Captures of corn earworm (=bollworm) moths decreased this week in our black light traps. The average number of moths caught per night was: Dinwiddie = 2; Greensville = 6; Prince George-Templeton = 1; Prince George-Disputanta = 2; Suffolk = 13. Here is the Table. In our unsprayed, conventional (non-Bt) cotton plots at the Tidewater Agricultural Research and Extension Center in Suffolk, we had 11% boll injury due to bollworm feeding this week. Adult cypermethrin (pyrethroid insecticide) vial tests have 29% moth survival with 796 moths tested in 2021.
Corn earworm (=bollworm) moth catches continued to increase this week in our black light traps. The average number of moths caught per night was: Greensville = 26; Prince George-Templeton = 25; Prince George-Disputanta = 25; Southampton = 15; Suffolk = 46. Here is the Table.
Corn earworm (=bollworm) moth catches continued to increase this week in our black light traps. The average number of moths caught per night was: Greensville = 10; Prince George-Templeton = 26 (Scott Reiter reported this trap is next to some early April-planted corn that the shucks are starting to dry down on); Prince George-Disputanta = 6; Southampton = 10; Suffolk = 27. Here is the Table. We found bollworm eggs in cotton in Greensville and Suffolk this week. The 2021 season average in our adult cypermethrin vial tests is 25% survival (562 moths tested).
Black light trap captures of corn earworm moths (average number per night) in southeast Virginia this week were: Prince George-Templeton=0.7; Prince George-Disputanta=0.9; Southampton=2.0; Suffolk=4.0.
Our pyrethroid (cypermethrin @ 5 micrograms per vial rate) vial tests currently have 14% of corn earworm moths surviving the 24-hour exposure period (n=243 moths tested).
In the past weeks, a few strawberry growers have expressed their concern about the possibility of cyclamen mite infestations. After visiting some strawberry farms in the Chesapeake area this week, I found symptoms of cyclamen mite damage in a few fields. Because of the small size of the mites, I took leaf samples from the symptomatic plants and confirmed the presence of the mites in the laboratory.
The cyclamen mite is a serious pest of strawberries. It has been reported in most strawberry-producing states. Cyclamen mites are tiny mites (0.001 in long) that feed on the tissue of nonexpanded and newly unfolded leaves in the strawberry plants. Adults and immatures of the cyclamen mite are considerably smaller than two-spotted spider mites and cannot be easily seen with the naked or a hand lens. Symptoms of cyclamen mite infestation include severely crumpled and crinkled leaves, as well as stunted plants.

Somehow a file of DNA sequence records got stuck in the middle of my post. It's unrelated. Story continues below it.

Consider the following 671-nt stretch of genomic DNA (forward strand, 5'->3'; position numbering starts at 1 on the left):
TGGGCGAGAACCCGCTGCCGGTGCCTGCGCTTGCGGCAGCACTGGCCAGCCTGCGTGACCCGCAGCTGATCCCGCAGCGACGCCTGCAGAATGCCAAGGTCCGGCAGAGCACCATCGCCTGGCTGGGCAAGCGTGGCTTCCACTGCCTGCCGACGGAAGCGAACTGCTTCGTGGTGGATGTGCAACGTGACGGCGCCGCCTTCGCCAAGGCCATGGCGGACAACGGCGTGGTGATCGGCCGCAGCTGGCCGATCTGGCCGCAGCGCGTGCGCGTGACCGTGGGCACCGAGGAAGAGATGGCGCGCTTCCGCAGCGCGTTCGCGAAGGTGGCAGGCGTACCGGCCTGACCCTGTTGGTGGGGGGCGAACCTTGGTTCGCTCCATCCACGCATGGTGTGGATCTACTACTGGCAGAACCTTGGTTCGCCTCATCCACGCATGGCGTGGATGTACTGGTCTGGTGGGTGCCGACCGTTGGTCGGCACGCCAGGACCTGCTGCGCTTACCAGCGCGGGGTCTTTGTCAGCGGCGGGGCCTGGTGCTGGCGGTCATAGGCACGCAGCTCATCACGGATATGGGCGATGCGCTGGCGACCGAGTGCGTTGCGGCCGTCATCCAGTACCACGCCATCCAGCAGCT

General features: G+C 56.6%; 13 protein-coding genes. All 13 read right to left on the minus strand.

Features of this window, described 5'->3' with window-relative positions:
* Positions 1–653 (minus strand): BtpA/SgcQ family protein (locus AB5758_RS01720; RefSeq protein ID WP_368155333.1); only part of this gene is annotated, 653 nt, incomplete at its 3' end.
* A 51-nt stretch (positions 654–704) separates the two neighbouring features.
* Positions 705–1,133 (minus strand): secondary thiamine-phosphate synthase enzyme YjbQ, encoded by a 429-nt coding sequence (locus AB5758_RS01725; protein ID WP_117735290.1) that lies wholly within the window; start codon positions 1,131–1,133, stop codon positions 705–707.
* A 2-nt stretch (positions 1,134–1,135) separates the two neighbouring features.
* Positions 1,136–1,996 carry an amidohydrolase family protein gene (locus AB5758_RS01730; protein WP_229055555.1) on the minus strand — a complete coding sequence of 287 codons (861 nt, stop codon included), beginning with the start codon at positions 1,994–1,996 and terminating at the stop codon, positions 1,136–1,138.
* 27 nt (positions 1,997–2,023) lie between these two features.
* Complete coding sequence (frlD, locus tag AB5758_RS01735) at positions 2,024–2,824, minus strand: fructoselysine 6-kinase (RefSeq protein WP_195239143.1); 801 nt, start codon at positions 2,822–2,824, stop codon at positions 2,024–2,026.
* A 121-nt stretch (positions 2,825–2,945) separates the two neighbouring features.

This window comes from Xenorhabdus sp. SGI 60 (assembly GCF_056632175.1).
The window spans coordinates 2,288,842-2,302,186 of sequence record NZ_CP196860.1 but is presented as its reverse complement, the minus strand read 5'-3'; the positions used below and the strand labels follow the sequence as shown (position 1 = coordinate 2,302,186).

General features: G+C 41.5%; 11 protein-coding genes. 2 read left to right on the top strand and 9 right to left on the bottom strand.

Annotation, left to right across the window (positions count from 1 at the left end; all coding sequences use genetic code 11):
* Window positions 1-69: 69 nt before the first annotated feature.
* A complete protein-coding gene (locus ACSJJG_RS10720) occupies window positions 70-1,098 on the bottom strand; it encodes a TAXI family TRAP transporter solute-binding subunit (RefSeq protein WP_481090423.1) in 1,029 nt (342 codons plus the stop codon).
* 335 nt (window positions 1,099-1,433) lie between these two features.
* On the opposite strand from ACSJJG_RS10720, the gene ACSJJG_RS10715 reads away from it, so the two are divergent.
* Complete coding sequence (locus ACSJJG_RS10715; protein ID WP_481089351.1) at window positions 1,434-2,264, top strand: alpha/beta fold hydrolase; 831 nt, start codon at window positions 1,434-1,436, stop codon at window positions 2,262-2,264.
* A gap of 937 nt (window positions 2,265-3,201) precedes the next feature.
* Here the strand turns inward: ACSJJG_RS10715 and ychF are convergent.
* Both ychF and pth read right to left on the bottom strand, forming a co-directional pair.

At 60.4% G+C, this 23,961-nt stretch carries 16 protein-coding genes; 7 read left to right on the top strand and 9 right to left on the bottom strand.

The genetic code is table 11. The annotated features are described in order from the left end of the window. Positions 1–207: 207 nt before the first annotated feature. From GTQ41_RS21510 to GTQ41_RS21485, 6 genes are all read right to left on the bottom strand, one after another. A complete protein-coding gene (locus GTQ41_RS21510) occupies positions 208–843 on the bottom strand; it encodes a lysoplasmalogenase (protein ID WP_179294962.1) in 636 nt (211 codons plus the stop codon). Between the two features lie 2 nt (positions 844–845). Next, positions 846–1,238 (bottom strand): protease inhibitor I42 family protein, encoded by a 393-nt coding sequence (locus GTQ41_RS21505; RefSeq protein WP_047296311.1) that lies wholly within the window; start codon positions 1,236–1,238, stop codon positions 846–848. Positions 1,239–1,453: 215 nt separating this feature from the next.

The presence of cyclamen mites was confirmed mostly on ‘Ruby June’ strawberries, but they can infest any strawberry cultivar. Strawberry growers in the Virginia Beach metropolitan area and the eastern shore should beware of the presence of this pest mite in their field. There are very few miticides available for the control of cyclamen mites. Unfortunately, the same products used for the control of two-spotted spider mites do not always provide control for cyclamen mites. The best performing product against this pest is Portal (fenpyroximate). Agri-mek (abamectin), is also labeled for cyclamen mites. Despite being miticides, Acramite and Magister are not labeled for control of cyclamen mite and may not provide enough protection against it.
Dr. Lorena Lopez
Department of Entomology
Virginia Tech | Eastern Shore Agricultural Research and Extension Center (ESAREC)
(954) 529 9042 | firstname.lastname@example.org
Corn earworm moth black light trap catches were low this week, averaging from 2 to 6 per night (Greensville=3; Hanover=2; Southampton=6; Suffolk=2). Most trap operators will be shutting off their traps by the end of this month. We greatly appreciate the efforts of cooperating growers, Virginia Cooperative Extension Agents Mike Parrish, Sara Rutherford, Laura Maxey-Nay, Scott Reiter, and Josh Holland, and Tidewater Agricultural Research and Extension Center’s Daniel Espinosa. TABLE
With the exception of Hanover, trap captures have declined since last week. The average nightly corn earworm/bollworm moth black light trap captures for this week (rounded) were: Greensville=18; Hanover=7; Prince George-Templeton=3; Prince George-Disputanta=2; Southampton=8; Suffolk=38. Thanks to our trap operators for their reports! TABLE
Average nightly corn earworm/bollworm moth black light trap captures for this week were: Greensville=28; Prince George-Templeton=5.5; Prince George-Disputanta=7; Southampton=17; Suffolk=76. Here is the Table
For soybean, here is the tool that calculates the corn earworm larval threshold number based on user input values for sampling techinque (sweep net or beat cloth), cost of insecticide application, price of beans, and row width: threshold calculator
We have done 391 vial tests so far this season, with 35% of moths surviving the 24-hour exposure to the pyrethroid cypermethrin at the rate of 5 micrograms per vial.
Average nightly corn earworm/bollworm moth black light trap captures for this week were: Dinwiddie=54; Greensville=15; Prince George-Templeton=13; Prince George-Disputanta=11; Southampton=22; Suffolk=92. Here is the Table
We have 37% survival in our cypermethrin vial tests (338 corn earworm moths tested from Suffolk, VA).